Unknown cost overruns caused by York University...
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Jul 21, 2015  |  Vote 0    0

Unknown cost overruns caused by York University Pan Am stadium delays

Consortium that built stadium for Pan Am Games say it is owed additional costs, but the province won’t pay


The contractors who built the Pan Am Athletics Stadium at York University claim they are owed additional costs after months-long delays and “unforeseen” work.

But the final amount for which taxpayers could be on the hook is a secret.

The discovery of “unidentified” asbestos both above and below ground, “unforeseen” underground conditions and a 2013 winter storm left stadium construction behind schedule and caused additional costs not anticipated in the stadium’s original $45-million budget, according to internal reports obtained by the Star through a freedom of information request.

Construction contracts worth $206 million for three major Pan Am venues — the Hamilton soccer stadium, the Milton velodrome and the York University stadium — were all awarded to Ontario Sports Solutions (ONSS), a consortium formed by Kenaidan Contracting Ltd. and Bouygues Building Canada Inc.

A report filed by ONSS in May 2014 outlined its claims regarding the 12,500-seat, open-air stadium built at York University’s Keele campus, saying additional costs and time were needed to complete the project before athletes arrived earlier this month.

But according to the report, Infrastructure Ontario, the provincial agency managing the project, said the risks and costs were carried by ONSS alone. That dispute is ongoing.

Today, organizers claim they have delivered the Games on time and on budget. But many of the final costs, including construction claims, will likely not be resolved until after the medals are handed out and the athletes return home next month.

Infrastructure Ontario refused to say how many claims have been lodged by contractors or how much money the claims represent. They also would not clarify who is ultimately responsible for cost overruns at the York stadium or whether there are outstanding claims in Hamilton or Milton.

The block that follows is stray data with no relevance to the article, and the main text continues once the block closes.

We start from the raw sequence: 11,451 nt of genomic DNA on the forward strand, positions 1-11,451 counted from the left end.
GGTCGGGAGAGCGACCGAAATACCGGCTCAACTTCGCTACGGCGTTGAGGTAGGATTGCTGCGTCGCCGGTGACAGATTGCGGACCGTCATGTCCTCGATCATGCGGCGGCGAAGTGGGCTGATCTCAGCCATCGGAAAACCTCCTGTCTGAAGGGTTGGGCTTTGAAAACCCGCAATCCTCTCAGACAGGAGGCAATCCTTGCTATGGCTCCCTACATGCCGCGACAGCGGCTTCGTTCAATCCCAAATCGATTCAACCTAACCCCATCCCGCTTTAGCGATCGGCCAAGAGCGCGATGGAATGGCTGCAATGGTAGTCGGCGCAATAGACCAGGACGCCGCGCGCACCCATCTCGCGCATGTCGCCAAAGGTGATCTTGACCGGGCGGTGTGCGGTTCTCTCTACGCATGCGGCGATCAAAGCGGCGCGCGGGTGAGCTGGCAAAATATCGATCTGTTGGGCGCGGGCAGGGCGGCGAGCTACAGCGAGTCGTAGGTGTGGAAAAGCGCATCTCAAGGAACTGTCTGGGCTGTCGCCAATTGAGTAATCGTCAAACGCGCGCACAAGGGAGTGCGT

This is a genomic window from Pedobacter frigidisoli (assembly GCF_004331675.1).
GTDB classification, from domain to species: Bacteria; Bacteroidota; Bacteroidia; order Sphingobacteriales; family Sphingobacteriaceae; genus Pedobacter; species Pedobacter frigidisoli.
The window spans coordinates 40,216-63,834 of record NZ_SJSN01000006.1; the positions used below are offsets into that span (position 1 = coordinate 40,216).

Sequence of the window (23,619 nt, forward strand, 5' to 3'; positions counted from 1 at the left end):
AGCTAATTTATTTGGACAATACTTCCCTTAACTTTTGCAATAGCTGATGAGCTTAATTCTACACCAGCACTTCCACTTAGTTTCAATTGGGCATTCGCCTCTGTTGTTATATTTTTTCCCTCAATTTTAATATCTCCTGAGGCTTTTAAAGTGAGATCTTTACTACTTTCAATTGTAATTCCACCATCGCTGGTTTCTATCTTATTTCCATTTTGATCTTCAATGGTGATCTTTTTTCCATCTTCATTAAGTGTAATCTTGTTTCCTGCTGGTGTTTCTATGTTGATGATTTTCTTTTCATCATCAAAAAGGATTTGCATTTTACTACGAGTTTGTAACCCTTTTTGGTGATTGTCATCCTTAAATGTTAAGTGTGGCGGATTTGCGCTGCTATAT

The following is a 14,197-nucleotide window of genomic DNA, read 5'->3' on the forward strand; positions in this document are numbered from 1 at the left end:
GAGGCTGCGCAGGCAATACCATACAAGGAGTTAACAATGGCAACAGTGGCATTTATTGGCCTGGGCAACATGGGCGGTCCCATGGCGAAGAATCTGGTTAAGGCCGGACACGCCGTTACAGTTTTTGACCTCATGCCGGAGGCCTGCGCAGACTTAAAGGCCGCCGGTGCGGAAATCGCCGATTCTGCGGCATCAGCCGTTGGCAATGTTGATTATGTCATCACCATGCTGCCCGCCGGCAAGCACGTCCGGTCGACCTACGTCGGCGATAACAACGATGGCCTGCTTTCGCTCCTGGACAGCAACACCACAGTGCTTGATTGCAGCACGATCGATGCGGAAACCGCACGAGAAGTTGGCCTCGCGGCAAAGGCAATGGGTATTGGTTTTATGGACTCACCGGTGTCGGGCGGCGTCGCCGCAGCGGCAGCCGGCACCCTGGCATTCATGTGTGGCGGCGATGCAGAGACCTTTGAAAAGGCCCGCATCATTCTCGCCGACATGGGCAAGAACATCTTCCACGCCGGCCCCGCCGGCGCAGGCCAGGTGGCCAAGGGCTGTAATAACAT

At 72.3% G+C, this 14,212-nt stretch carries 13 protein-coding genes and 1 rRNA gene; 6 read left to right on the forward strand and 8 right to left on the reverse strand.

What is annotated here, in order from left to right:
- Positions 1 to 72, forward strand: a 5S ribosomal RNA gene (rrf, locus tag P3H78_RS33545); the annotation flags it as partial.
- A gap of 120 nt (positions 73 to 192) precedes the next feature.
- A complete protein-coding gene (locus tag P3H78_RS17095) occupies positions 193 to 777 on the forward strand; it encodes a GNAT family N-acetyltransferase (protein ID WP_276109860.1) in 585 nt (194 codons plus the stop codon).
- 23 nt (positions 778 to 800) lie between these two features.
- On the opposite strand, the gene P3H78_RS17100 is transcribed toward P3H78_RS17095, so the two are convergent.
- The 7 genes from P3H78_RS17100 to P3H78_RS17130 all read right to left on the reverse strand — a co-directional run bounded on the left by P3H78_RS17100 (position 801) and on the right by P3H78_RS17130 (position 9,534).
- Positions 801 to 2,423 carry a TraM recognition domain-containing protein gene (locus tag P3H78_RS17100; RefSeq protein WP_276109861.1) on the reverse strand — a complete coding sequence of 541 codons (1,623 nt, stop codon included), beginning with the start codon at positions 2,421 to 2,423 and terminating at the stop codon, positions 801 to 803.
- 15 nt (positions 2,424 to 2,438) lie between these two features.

Communications manager Terence Foran said the projects for which Infrastructure Ontario is responsible all came in under budget and that construction claims are a normal part of major projects such as the Pan Am/Parapan games.

“Since these claims are currently being discussed and negotiated amongst the project sponsors and TO2015, unfortunately I cannot comment further,” Foran said in an email.

David Kirkland, executive vice-president and COO at Kenaidan, said he is contractually barred from commenting on the claims.

Both Infrastructure Ontario and the TO2015 organizing committee responded to questions by saying athletes and spectators are impressed by the new facilities.

The contract between Infrastructure Ontario and ONSS lays out a mediation and arbitration process for disputes over costs and delays.

ONSS is responsible for reasonably avoiding any delays and for working around them. The contract also allows Infrastructure Ontario to withhold payment — in some cases, double the amount of any costs — if work is not done accordingly.

The 2014 report from ONSS said “major problems” remained with “non-compliance” issues. Of those, ONSS said delays and costs due to “extreme weather” were the greatest concern.

If adjudication, arbitration or the courts were to find the claim or delay is reasonable, then the province could be forced to pay. What’s not clear is the scope of the overruns.

The contract does deal with bad weather and unexpected contamination. The consortium is also required to have insurance against the unforeseen cleanup of hazardous substances, including fungus and mould. But the limits of those financial obligations are unclear because parts of the contract are redacted from public view.

According to a schedule in the 2014 ONSS report, several construction milestones were up to three months off course when the claims were submitted.

While budgets for some major Pan Am venues have increased since construction began, others have fallen below original estimates. Organizers have said they may come under budget by $56 million in the capital costs for all venues. As of May, organizers said they had spent just over 80 per cent of their $672-million capital budget on construction costs.

The York stadium is not the first ONSS project to face delays and cost overruns.

The Hamilton soccer stadium has been repeatedly cited for construction deficiencies after a problem with a bankrupt subcontractor and the harsh winter — which almost saw the Ticats Labour Day CFL classic relocated and the city on the hook for $1 million per game.

Infrastructure Ontario was holding back $22 million in payment on that project ahead of the deficiencies being fixed. Meanwhile, subcontractors on the project claimed in March they were owed $2 million in unpaid work by ONSS.

- With files from the Hamilton Spectator

Toronto Star

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